The American band The National has definitely earned the award for holding my attention the longest. This is thanks to a unique song entitled Sorrow, and its use by Ragnar Kjartansson for the happening A Lot of Sorrow.
For eight hours the band played the same song in front of a lucky audience at the MoMA PS1, in Brooklyn. It was in 2015 and I did not have the chance to see it at that time, but I discovered this incredible concert with the exciting exhibition of Ragnar at the Barbican Centre in 2016.
The performance had been shot by Ragnar himself, the film was scheduled as part of the exhibition, so you could immerse yourself for the whole day long in a small dark room at the Barbican, and approach the sensation that the original audience had experienced: hearing the same three-minute-long song during a period of eight hours, non-stop.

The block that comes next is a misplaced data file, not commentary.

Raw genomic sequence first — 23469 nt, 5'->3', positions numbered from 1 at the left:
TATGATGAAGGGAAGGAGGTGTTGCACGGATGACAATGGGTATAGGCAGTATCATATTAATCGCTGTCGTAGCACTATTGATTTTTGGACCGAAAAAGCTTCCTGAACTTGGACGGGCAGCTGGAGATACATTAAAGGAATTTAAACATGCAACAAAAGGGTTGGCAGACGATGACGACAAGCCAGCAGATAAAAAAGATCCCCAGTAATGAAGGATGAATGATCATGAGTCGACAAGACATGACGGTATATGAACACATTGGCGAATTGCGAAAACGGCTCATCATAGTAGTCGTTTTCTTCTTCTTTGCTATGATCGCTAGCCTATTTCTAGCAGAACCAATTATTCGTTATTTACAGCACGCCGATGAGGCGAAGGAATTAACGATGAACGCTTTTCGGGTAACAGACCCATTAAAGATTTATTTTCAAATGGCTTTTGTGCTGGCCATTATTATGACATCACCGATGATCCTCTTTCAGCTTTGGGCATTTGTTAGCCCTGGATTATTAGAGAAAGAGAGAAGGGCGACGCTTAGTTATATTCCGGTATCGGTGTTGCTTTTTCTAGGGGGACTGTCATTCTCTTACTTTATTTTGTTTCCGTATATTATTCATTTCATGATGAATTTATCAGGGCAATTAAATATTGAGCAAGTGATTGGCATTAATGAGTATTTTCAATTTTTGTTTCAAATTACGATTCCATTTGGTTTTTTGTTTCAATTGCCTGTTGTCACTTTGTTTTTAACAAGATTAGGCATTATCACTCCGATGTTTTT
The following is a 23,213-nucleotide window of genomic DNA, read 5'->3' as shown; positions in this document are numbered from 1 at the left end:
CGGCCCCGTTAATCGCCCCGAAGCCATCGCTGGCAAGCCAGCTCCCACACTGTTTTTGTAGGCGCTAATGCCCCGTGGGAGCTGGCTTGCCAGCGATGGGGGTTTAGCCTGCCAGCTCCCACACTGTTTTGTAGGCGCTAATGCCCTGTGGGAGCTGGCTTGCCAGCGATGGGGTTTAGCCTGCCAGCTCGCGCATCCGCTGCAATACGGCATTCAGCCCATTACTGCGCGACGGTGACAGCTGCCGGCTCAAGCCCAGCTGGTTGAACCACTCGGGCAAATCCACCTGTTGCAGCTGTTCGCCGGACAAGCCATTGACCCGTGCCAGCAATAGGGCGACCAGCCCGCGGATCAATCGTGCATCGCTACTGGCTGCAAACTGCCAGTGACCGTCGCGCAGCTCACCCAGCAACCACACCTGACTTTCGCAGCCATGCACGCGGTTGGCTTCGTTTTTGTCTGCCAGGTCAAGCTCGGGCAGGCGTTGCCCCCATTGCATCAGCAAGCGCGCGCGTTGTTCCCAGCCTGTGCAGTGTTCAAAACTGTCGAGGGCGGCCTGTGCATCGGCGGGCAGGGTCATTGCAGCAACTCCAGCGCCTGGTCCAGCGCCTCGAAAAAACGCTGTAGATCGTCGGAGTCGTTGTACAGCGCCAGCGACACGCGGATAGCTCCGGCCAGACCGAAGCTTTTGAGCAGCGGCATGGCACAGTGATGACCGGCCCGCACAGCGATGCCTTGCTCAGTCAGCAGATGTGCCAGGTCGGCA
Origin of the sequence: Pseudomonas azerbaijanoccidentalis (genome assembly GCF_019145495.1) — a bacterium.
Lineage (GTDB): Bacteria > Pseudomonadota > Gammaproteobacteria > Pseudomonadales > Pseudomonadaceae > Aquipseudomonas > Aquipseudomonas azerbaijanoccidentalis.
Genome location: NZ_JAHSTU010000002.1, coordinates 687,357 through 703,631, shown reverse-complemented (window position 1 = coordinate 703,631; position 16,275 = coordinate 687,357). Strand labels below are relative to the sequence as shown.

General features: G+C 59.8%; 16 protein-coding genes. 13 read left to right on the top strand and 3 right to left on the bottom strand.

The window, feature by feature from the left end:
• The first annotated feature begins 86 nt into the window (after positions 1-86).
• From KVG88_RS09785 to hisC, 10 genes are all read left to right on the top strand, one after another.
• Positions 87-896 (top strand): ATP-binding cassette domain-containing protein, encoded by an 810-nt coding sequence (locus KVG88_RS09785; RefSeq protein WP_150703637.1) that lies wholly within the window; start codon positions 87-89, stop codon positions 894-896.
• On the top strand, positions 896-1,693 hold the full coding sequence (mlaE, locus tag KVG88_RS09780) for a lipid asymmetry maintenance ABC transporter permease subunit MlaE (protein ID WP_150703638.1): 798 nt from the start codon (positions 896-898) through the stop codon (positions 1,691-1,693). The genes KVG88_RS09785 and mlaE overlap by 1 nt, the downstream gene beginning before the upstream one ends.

It could sound like a nightmare for most people, and the fact is that some spectators came out after three loops. But if you accepted to dive into this timeless dimension, it quickly became fascinating and hypnotizing. The band played with this repetition, but as well all kinds of variations (guitars or drums solos), the lack of one instrument when a musician had to leave the stage for a while, the necessity to eat and to drink just a little bit, but as well the fatigue, like when the singer Matt Berninger let the audience singing because he couldn't do it any longer.
I went to the Barbican for three days in a row to see the entire performance three times. The funny thing is that I'm still not fed up with this song, that I still listen to with a strong emotion.
The song Fake Empire opens Boxer, released in 2007.
Sorrow is on High Violet, released in 2010.